The visitation committee appointed by President Museveni to investigate the problems of Makerere University and higher education in general, following persistent strikes, last week hosted a public dialogue to discuss the way forward.
It was a wonderful idea to get both ordinary people and experts to make their contribution to this very important debate. From press reports, the organisers couldn’t have been disappointed as the event was marked by candid and well-informed debates.
It is now generally acknowledged that at the heart of problems afflicting Makerere University and other public universities is funding. The government maintains a stranglehold on these universities but only pays a small fraction of the money needed to run them, leaving them deep in debt and at the mercy of internally-generated funds from private students.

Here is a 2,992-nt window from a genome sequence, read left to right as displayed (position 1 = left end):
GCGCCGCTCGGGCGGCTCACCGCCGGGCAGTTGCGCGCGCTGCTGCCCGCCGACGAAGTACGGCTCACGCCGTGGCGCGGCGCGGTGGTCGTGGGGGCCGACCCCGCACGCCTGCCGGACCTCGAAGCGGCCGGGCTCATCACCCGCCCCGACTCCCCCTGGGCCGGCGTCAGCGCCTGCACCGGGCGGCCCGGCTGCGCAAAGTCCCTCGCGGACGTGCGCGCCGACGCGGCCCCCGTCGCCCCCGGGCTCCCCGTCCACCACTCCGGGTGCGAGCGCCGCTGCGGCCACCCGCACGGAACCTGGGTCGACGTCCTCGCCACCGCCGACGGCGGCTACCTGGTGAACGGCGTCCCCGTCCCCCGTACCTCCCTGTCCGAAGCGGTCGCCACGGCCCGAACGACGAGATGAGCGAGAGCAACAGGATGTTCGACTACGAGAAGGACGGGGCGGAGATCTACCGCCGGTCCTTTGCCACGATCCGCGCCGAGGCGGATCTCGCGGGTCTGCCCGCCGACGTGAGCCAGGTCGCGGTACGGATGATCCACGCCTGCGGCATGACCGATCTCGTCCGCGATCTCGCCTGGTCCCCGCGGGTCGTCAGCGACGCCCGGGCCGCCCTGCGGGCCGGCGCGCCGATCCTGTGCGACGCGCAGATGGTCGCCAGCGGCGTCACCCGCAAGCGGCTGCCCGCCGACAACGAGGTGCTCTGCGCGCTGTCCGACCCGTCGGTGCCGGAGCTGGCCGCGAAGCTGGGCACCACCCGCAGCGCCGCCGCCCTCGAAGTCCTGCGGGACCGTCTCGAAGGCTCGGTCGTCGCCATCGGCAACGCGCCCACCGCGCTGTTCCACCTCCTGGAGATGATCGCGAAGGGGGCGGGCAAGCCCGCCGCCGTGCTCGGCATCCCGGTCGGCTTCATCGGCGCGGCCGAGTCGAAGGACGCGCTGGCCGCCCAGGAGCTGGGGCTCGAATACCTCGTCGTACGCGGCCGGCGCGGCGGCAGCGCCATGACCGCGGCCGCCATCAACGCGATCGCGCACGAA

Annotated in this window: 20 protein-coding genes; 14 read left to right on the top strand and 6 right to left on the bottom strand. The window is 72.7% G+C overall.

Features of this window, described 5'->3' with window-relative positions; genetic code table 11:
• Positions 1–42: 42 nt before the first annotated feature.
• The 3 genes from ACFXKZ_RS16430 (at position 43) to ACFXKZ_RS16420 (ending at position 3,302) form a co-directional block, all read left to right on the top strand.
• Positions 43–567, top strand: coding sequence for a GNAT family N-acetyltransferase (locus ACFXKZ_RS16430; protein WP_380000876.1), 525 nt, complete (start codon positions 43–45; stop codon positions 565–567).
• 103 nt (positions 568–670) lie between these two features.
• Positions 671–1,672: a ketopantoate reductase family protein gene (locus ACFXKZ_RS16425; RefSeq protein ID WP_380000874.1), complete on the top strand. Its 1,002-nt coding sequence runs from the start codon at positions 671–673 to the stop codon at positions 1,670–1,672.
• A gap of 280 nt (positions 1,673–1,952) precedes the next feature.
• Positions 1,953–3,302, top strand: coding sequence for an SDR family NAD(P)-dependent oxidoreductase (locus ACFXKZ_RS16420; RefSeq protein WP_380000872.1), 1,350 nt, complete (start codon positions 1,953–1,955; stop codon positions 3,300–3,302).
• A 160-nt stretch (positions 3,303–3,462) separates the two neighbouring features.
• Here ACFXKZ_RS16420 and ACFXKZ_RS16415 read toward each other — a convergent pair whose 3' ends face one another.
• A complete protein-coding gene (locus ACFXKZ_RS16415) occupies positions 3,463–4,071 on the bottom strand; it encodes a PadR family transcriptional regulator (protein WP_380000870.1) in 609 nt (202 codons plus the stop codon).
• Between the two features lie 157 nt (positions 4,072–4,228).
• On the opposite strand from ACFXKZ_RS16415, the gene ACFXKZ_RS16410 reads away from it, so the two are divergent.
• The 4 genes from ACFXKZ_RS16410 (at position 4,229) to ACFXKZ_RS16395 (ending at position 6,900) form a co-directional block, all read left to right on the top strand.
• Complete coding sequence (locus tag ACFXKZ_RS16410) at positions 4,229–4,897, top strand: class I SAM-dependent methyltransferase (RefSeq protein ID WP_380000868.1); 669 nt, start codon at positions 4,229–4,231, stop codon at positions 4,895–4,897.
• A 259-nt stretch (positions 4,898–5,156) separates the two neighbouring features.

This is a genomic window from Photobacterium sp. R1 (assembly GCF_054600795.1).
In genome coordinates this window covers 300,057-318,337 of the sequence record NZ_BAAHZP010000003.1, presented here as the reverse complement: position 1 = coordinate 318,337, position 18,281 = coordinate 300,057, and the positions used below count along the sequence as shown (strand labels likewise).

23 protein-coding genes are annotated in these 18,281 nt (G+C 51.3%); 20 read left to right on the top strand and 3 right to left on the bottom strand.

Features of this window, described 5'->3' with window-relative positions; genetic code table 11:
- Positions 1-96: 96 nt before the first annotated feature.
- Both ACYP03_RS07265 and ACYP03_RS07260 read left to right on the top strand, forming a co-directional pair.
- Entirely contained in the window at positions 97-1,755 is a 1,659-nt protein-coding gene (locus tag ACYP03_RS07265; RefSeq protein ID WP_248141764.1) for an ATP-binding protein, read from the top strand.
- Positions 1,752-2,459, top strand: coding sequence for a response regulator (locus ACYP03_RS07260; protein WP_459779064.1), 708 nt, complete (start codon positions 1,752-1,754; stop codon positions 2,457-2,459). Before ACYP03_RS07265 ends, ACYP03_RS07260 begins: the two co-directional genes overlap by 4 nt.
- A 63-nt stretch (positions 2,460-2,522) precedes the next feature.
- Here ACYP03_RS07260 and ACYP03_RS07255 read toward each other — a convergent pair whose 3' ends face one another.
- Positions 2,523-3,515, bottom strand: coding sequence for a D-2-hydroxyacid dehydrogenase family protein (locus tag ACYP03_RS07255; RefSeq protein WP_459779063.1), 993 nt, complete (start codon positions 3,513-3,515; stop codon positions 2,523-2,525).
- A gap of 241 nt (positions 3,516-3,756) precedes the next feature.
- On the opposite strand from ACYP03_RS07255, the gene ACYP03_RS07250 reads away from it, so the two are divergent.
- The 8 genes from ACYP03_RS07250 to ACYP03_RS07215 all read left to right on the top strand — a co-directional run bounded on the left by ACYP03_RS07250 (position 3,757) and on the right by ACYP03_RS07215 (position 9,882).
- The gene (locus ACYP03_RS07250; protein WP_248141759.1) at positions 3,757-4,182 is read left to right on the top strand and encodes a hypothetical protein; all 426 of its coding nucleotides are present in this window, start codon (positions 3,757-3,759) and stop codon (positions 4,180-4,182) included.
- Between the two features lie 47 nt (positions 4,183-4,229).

The last time Makerere University attempted to raise tuition to fill the gap left by government’s under-funding more than 10 years ago, the administration was forced to back down following a student strike.
Several reports have highlighted the unit cost of educating a university student, which is far higher than what is being provided today, but the government has torpedoed every effort to raise student fees.
There is no doubt quality university education is very expensive. The government should either listen to the experts and allow universities to raise fees accordingly, or fill the funding gaps itself.
Alongside sorting out the funding question, our higher education needs significant restructuring to enable it cope with the country’s development needs.
As keynote speaker and deputy Bank of Uganda governor Dr Louis Kasekende argued, the minimum entry requirements for university students should be raised so that the numbers can go down as quality inevitably rises.
Today, going to university appears to be an end in itself yet recent experience indicates majority of the graduates will not find a job for many years.
This is because our education system is producing many low-calibre people who lack the requisite skills needed to survive in our struggling economy.
To address this, the government should leave universities to raise the fees they need to run efficiently and effectively and, instead, focus more resources toward a robust post-secondary vocational education system.